You waited three days after the Iowa Democratic caucus to see the state party’s best shot at saying how the presidential candidates fared.
Get used to the delay.
Waiting days — maybe longer — for results from caucuses and elections is likely to become common, a University of Iowa political science professor predicts.
“The new normal will be that we’re going have to wait for results,” Caroline Tolbert said. “There’s a high likelihood we won’t know who’s president on the night of the 2020 general election, and I would call that the new normal.”
While attention last week went to the state party’s faulty technology, confusion at some precincts and surprise that the results hotline got pranked, another trend has been growing that doesn’t involve human or mechanical errors.
This fall, any delay in learning the results of the presidential election could in part be because 21 states are using absentee or mail-in ballots that, in some cases, will not be processed or counted until after the polls close Nov. 3.
The delay last week in learning the Iowa caucus results is nothing when compared with the nearly four-week delay in 2018 in hearing the outcomes of four U.S. House races in California’s Orange County.
The leader in an Arizona Senate race flipped during what Edward Foley of the Ohio State University election law program called the “overtime count” of provisional and mail-in ballots after the polls close on Election Day.
In the Iowa Democratic caucuses, Tolbert said, the use of preference cards for the first time was essentially a transition to paper ballots.
“Frankly, this was the first caucus that acted like an election,” she said. The Iowa caucuses have “never had a paper ballot,” Tolbert said.
“They just counted heads. We never reported our actual vote. We just reported out the state delegate equivalents,” Tolbert said.
The national party’s requirement to report more information this time added to the delay.
But in some ways, Iowa Democrats’ problems are small potatoes.
Here is the breakdown of delegates for Democratic candidate for president, by county. Precin…
In Texas, Democratic Party officials say changes in how election results are reported will delay the final tally of the 228 delegates won by the presidential hopefuls in the upcoming March 3 Super Tuesday primary. Iowa has just 41 delegates in comparison.
Four of the states — Oregon, Washington, Colorado and Hawaii — hold all elections entirely by mail. In California, some counties now may conduct all-mail elections. And after 2020, all California counties will be allowed conduct all-mail elections.
Several states, including Nebraska and Minnesota, allow all-mail elections in small cities and counties, and Missouri allows all-mail elections for non-partisan issue elections.
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Michigan voters approved no-reason absentee voting — similar to Iowa’s absentee voting law — and the secretary of state there has warned that the state may be the last to report results in the 2020 presidential election.
“It’s going to take, like, multiple days after the election to get all those ballots counted,” Tolbert said.
Michigan is expected to be a battleground state again this year, so its results could be critical in determining the winner of the presidential race.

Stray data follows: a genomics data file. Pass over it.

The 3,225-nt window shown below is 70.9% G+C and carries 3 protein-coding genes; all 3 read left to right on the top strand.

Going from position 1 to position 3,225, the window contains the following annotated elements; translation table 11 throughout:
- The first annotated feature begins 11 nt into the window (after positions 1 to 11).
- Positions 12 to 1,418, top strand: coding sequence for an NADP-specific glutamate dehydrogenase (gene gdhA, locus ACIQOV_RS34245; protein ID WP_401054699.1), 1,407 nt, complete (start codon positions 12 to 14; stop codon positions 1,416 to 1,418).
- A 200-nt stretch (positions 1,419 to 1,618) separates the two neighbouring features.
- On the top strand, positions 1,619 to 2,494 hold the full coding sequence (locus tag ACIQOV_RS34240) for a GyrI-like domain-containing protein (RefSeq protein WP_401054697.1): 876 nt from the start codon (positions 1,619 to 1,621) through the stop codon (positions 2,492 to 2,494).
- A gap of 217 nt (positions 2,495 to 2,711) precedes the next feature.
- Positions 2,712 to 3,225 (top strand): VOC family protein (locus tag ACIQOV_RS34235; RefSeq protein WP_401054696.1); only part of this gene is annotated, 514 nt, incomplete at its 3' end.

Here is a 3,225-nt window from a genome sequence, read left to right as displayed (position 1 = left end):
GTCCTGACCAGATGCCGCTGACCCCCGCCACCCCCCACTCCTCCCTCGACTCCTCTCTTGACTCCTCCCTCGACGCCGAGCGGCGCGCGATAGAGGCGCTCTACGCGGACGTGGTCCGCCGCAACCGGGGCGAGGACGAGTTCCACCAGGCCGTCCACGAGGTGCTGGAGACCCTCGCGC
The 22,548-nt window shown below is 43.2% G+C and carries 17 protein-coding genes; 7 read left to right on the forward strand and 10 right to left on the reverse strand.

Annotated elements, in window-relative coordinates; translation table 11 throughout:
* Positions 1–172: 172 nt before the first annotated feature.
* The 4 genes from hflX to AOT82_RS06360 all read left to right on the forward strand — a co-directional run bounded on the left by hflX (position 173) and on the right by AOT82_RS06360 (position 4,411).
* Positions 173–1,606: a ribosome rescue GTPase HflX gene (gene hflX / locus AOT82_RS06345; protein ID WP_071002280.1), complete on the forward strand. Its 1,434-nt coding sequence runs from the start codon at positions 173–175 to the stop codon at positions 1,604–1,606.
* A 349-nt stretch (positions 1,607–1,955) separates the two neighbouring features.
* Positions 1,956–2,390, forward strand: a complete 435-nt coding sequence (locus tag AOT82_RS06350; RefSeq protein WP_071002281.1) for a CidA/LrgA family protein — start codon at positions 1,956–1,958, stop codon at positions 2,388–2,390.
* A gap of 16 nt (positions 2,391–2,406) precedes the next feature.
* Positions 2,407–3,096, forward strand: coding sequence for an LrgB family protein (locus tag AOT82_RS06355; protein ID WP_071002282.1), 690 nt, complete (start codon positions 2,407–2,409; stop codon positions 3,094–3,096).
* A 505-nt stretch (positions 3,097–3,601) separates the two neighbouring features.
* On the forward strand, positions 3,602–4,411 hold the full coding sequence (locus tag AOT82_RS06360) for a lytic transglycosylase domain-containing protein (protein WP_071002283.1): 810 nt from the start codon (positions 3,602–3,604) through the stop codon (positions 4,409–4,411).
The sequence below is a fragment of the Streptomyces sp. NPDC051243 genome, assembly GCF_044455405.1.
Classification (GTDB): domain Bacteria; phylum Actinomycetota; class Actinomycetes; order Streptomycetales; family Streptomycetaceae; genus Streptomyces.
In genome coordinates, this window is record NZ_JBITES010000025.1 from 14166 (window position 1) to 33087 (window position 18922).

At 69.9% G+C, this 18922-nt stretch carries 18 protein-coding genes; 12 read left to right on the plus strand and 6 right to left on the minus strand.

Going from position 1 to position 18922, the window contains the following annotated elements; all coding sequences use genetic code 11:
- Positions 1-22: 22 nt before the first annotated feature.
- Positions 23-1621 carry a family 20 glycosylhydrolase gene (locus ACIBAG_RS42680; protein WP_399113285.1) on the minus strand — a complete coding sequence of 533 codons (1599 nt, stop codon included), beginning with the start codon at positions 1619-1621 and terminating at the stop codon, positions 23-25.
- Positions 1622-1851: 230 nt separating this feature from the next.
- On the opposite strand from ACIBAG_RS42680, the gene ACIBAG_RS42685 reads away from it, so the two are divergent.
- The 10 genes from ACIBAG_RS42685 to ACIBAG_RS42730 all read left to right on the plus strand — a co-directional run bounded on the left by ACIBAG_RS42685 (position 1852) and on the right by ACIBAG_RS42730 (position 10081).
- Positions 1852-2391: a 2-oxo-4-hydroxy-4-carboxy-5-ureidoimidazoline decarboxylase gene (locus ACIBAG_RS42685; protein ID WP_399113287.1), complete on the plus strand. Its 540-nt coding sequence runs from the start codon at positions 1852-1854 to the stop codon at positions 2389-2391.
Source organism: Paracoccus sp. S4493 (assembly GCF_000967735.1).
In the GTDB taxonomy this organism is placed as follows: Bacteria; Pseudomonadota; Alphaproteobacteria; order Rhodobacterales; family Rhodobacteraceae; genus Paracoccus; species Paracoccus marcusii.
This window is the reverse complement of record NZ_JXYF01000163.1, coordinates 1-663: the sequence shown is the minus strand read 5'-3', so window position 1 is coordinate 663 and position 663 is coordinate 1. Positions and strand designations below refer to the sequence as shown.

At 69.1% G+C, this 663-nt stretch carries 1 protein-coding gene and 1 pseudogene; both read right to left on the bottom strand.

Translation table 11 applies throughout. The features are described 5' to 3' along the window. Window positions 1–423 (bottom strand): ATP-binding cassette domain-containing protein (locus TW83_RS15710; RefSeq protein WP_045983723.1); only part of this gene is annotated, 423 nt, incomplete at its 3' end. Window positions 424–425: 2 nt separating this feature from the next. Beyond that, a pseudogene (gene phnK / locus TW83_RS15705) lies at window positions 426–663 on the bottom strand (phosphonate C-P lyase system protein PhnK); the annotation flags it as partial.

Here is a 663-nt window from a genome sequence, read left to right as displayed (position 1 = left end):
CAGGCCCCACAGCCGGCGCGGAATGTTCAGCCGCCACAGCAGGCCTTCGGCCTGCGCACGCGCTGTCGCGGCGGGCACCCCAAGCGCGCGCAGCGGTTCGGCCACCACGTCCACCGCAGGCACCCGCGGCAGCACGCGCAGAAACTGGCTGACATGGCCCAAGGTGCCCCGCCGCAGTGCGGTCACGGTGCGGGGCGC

This year, in an effort to be more transparent, the Iowa Democratic Party not only calculated state delegate equivalents but also reported raw body counts after caucusgoers formed preference groups and again when they realigned.
While the party achieved that goal, the new steps also confused some caucusgoers and may have lengthened the process, according to Tolbert and political science colleagues from around the country who observed three caucuses at Iowa City West High.
They saw people leave with their preference cards before precinct officials could record them. Caucusgoers around the state reported people leaving after the first alignment, especially if their preferred candidate was not viable.
Tolbert doubts the party “recognized that this transition to paper ballot was going to make this much difference.”
“It’s almost like it was under the radar,” she said.
However, the preference cards became important when the party’s phone app for reporting precinct results failed.
When that happened, Michael Waldman of the Brennan Center for Justice said, the caucuses became “a mess ... painful to watch.”
Iowa Republicans have had their own problems with caucus results.
In 2012, party officials declared Mitt Romney the winner.
“Two weeks later, they said, ‘Oh, I’m sorry, (Rick) Santorum won,’” Tolbert said. “By that time, New Hampshire had voted, and that ship had sailed.”
So the adoption of mail-in ballots and all-mail elections is likely to continue — as well as delays in announcing results, Tolbert said.
No one wants to wait for caucus results, she said, but it’s important to maintain perspective.
“Nobody was killed. It wasn’t the coronavirus. It wasn’t a Boeing jet that went down and killed people,” she said.
And, Tolbert added, it’s probably a good thing that this early warning alarm for election officials everywhere went off in Iowa.
“You had blowback from the national media, from the Twitter-verse, from the social media world, from even the president and the whole national political establishment, and (Iowa Democrats) just held their own and they said, ‘We will not be pushed,’ and they just counted those ballots,” she said.
“You know, we’ve faced floods and how do we respond? We faced a trade war. How do we respond?” Tolbert said. “We have faith and we just kind of dig down and find a way out.”
The Iowa Democratic Party made some “huge mistakes” in the changes to the caucus rules, Tolbert said, “but I am proud of them for how they — and the Republican Party — just ignore this blowback and just get down to business and just do what was the right thing to do. There’s something very Iowan about it.”